sennosides


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Related to sennosides: senna, docusate sodium

sennosides

(sen-oh-sides) ,

Black-Draught

(trade name),

Ex-Lax

(trade name),

Ex-Lax Chocolated

(trade name),

Fletchers’ Castoria

(trade name),

Maximum Relief Ex-Lax

(trade name),

Sena-Gen

(trade name),

Senexon

(trade name),

Senokot

(trade name),

SenokotXTRA

(trade name)

Classification

Therapeutic: laxatives
Pharmacologic: stimulant laxatives
Pregnancy Category: C

Indications

Treatment of constipation, particularly when associated with:
  • Slow transit time,
  • Constipating drugs,
  • Irritable or spastic bowel syndrome,
  • Neurologic constipation.

Action

Active components of senna (sennosides) alter water and electrolyte transport in the large intestine, resulting in accumulation of water and increased peristalsis.

Therapeutic effects

Laxative action.

Pharmacokinetics

Absorption: Minimally absorbed following oral administration.
Distribution: Unknown.
Metabolism and Excretion: Unknown.
Half-life: Unknown.

Time/action profile (laxative effect)

ROUTEONSETPEAKDURATION
PO6–12 hr†unknown3–4 days
†May take as long as 24 hr

Contraindications/Precautions

Contraindicated in: Hypersensitivity;Abdominal pain of unknown cause, especially if associated with fever;Rectal fissures;Ulcerated hemorrhoids;Known alcohol intolerance (some liquid products).
Use Cautiously in: Chronic use (may lead to laxative dependence);Possible intestinal obstruction; Obstetric / Lactation: Safety not established.

Adverse Reactions/Side Effects

Gastrointestinal

  • cramping (most frequent)
  • diarrhea (most frequent)
  • nausea

Genitourinary

  • pink-red or brown-black discoloration of urine

Fluid and Electrolyte

  • electrolyte abnormalities (chronic use or dependence)

Miscellaneous

  • laxative dependence

Interactions

Drug-Drug interaction

May ↓ absorption of other orally administered drugs because of ↓ transit time.

Route/Dosage

Larger doses have been used to treat/prevent opioid-induced constipation. Consult labeling of individual OTC products for more speceific dosing information
Oral (Adults and Children >12 yr) 12–50 mg 1–2 times daily.
Oral (Children 6–12 yr) 6–25 mg 1–2 times daily.
Oral (Children 2–6 yr) 3–12.5 mg 1–2 times daily.

Availability (generic available)

Noted as sennoside content
Tablets: 6 mgOTC, 8.6 mgOTC, 15 mg OTC, 17 mgOTC, 25 mgOTC
Granules: 15 mg/5 mLOTC, 20 mg/5 mLOTC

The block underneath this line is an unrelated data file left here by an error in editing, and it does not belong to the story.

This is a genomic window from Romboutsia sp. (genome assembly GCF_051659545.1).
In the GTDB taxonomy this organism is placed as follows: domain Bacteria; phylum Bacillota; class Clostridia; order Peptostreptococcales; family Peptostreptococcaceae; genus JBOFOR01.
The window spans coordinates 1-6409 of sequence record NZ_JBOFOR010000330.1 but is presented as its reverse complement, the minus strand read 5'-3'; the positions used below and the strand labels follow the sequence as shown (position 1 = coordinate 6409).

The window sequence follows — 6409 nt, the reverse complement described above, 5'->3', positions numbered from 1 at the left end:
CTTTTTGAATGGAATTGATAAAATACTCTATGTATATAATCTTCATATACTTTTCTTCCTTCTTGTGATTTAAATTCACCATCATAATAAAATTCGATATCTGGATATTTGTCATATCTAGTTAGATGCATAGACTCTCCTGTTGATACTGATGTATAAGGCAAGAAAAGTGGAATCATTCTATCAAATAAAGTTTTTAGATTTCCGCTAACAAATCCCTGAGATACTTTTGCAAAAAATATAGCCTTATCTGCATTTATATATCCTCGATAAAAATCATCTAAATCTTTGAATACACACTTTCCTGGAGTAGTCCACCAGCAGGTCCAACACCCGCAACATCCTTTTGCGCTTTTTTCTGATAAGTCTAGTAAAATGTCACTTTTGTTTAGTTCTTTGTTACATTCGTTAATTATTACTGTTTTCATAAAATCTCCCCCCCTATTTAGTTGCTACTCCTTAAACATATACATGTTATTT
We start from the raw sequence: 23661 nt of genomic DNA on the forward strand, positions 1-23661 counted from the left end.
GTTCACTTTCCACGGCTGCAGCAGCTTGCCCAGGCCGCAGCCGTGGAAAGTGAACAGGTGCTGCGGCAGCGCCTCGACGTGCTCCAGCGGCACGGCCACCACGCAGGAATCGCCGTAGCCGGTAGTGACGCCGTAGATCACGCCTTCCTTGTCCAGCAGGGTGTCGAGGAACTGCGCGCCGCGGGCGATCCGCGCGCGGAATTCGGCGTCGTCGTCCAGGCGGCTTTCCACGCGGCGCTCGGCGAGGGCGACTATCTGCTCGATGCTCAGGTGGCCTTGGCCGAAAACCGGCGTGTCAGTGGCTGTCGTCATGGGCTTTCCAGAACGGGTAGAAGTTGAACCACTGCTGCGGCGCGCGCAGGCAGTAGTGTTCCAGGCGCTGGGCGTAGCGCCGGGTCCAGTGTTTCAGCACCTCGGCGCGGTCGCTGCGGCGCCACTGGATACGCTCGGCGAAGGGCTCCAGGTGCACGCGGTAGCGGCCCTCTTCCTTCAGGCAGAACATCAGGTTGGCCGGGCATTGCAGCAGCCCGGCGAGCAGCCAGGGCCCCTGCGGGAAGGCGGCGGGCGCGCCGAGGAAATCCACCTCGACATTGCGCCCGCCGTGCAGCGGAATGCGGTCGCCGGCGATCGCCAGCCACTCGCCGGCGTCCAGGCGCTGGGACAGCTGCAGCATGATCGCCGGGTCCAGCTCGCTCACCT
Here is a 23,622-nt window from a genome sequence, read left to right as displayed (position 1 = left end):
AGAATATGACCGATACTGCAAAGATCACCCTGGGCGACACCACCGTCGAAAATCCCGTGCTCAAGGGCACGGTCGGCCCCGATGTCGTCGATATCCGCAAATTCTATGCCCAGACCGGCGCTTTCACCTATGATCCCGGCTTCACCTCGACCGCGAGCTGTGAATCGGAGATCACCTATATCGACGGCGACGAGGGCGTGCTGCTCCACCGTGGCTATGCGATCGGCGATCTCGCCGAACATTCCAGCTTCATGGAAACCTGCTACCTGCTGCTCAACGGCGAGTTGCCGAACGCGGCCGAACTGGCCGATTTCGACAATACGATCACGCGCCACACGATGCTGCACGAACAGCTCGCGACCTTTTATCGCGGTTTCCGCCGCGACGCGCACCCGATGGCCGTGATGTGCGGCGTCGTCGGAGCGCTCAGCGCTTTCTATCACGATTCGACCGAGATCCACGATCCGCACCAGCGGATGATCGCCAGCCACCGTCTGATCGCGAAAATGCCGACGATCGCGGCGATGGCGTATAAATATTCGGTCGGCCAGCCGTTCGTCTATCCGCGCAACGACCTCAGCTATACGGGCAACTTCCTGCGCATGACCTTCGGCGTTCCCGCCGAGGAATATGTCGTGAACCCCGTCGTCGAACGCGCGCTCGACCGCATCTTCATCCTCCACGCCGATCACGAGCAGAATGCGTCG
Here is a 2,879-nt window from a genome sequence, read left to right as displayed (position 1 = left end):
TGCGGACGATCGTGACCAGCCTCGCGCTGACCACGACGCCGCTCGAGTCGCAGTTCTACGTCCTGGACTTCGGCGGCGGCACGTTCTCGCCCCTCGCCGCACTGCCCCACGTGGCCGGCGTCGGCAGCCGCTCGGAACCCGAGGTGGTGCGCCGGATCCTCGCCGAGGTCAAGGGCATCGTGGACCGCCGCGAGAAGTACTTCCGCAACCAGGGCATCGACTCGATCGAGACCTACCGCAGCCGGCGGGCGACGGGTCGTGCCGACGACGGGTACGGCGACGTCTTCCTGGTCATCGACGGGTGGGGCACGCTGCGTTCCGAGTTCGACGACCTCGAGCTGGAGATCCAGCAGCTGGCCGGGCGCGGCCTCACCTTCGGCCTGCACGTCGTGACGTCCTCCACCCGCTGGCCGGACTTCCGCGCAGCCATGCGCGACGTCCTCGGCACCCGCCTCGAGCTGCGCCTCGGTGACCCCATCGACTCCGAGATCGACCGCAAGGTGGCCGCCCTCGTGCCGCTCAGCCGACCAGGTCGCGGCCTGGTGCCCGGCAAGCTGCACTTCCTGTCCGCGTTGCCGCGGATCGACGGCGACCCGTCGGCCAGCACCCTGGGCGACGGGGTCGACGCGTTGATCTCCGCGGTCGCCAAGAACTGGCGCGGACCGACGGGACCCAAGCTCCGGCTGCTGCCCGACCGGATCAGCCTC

Syrup: 8.8 mg/5 mLOTC
Liquid: 25 mg/15 mLOTC, 33.3 mg/mL senna concentrateOTC
In combination with: psyllium and docusateOTC. See combination drugs.

Nursing implications

Nursing assessment

  • Assess patient for abdominal distention, presence of bowel sounds, and usual pattern of bowel function.
  • Assess color, consistency, and amount of stool produced.

Potential Nursing Diagnoses

Constipation (Indications)
Diarrhea (Side Effects)

Implementation

  • Oral: Take with a full glass of water. Administer at bedtime for evacuation 6–12 hr later. Administer on an empty stomach for more rapid results.
    • Shake oral solution well before administering.
    • Granules should be dissolved or mixed in water or other liquid before administration.

Patient/Family Teaching

  • Advise patient that laxatives should be used only for short-term therapy. Long-term therapy may cause electrolyte imbalance and dependence.
  • Encourage patient to use other forms of bowel regulation, such as increasing bulk in the diet, increasing fluid intake, and increasing mobility. Normal bowel habits are individualized and may vary from 3 times/day to 3 times/wk.
  • Inform patient that this medication may cause a change in urine color to pink, red, violet, yellow, or brown.
  • Instruct patients with cardiac disease to avoid straining during bowel movements (Valsalva maneuver).
  • Advise patient not to use laxatives when abdominal pain, nausea, vomiting, or fever is present.

Evaluation/Desired Outcomes

  • A soft, formed bowel movement.

sennosides

(sĕn′ō-sīdz)
Anthraquinone glucosides present in senna that are used as cathartics.
References in periodicals archive ?
1 [micro]M, Sennoside A at 20 [micro]M, Sennoside B at 20 [micro]M and RDS1760 at 25 [micro]M).
Specifically, these components included anthraquinone derivatives such as Emodin, Crysophanol, Aloe-Emodin, Physcion, Rhein and Sennoside (both Sennoside A and Sennoside B).
Evaluation of the effects of Sennoside A and B on mutated RT
Subsequently, considering the results obtained with Sennoside A on the NNRTI resistant RT mutants, we wanted to better characterize its behavior in the presence of Efavirenz in order to explore the possibility that the two compounds may interact with the same RT binding site.
Transport parameters of sennosides and sennidines in the Caco-2 assay ([p.
c[) and percent transport (%T) were determined for sennosides A and B as well as sennidines A and B, at concentrations of 100 and 200 [micro]M.
c] and %T) for sennosides and sennidines, determined at concentrations of 100 and 200 [micro]M, are summarized in Table 1.
Results of this study indicate poor transport of sennosides A and B and their aglycones across Caco-2 monolayers, with aglycones generally showing a higher permeability than glycosides.
Toxic effects of sennosides in laboratory animals and in vitro.
Sennosides and aloin do not promote dimethylhydrazine-induced colorectal tumors in mice.
Clinical studies do not show a loss of effect to laxatives (Muller Lissner, 1993) and studies carried out in rats also suggest that long-term sennoside treatment in diarrhogenic doses does not induce habituation in the sense of a reduced laxative effect and does not lead to secondary hyperaldosteronism (Leng-Peschlow et al.
Chronic sennoside treatment does not cause habituation and secondary hyperaldosteronism in rats.